The fact that the Frame House is so very different from its neighbours, might seem like stating the obvious given the home’s imposing, black, brooding, rectilinear form. Or put it another way, this isn’t the sort of mannered home you’d normally associate with Melbourne’s leafy south eastern suburbs.
It’s not only what it looks like that sets it apart, but the way it addresses the street and sits on the block that really distinguishes it. And that’s because this is a hood where the homes have a wide footprint and present their most impressive face to the street, with a minimum setback.
The Frame House, designed by Carr Design Group, instead rejected the norm and is settled back within its landscape – taking the lead from Australian modernist architecture, such as the work of Guildford Bell.
From the street the house presents its shortest elevation – traditional notions of street appeal mean nothing here. This not only provides seclusion and privacy but also gives the impression of the house sitting in a much larger setting.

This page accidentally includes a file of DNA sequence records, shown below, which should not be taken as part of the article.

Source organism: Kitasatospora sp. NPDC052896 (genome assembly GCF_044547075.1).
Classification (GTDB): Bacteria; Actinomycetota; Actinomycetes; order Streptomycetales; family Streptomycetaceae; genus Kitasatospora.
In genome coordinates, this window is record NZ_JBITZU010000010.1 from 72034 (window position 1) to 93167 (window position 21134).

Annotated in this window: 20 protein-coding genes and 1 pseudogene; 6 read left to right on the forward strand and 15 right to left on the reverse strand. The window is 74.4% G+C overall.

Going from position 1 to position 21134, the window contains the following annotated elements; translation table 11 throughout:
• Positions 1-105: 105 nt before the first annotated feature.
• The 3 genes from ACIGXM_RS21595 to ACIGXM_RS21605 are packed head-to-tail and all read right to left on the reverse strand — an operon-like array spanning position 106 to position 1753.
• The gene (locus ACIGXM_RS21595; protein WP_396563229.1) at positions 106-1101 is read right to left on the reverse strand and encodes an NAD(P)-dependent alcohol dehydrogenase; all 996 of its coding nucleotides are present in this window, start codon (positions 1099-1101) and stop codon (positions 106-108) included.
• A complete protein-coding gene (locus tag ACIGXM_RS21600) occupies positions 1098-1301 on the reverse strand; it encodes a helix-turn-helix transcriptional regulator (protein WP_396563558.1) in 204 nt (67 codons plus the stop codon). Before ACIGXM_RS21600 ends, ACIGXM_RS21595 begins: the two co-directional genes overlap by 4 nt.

Built for a family of four in steel and zinc, the homes sits within a stepped landscape of terraces and pavers and opens up to a tennis court and swimming pool.
On the ground floor is a formal living room, kitchen, dining and family living area and a guest bedroom and ensuite bathroom.
The family living area is the heart of the home, spilling to the tennis court, pool and onto terraces to the west and the north. Framed by large glass sliding doors, the entire ground floor can be completely opened up to allow for cross ventilation.
There are four bedrooms upstairs, accessed via a folded steel staircase or elevator. The master bedroom features a luxurious ensuite bathroom, a walk-in-wardrobe and a study. The children’s bedrooms share a bathroom, designed to be flexible and divided into three parts (the owners didn’t want each child to have their own ensuite).
There’s a five-car garage on the lower ground floor, a wine cellar and a rumpus room. The rumpus room can be reached from the pool and a barbecue area above via an outside staircase – just so the children don’t need to run through the living space dripping.
Carr Design Group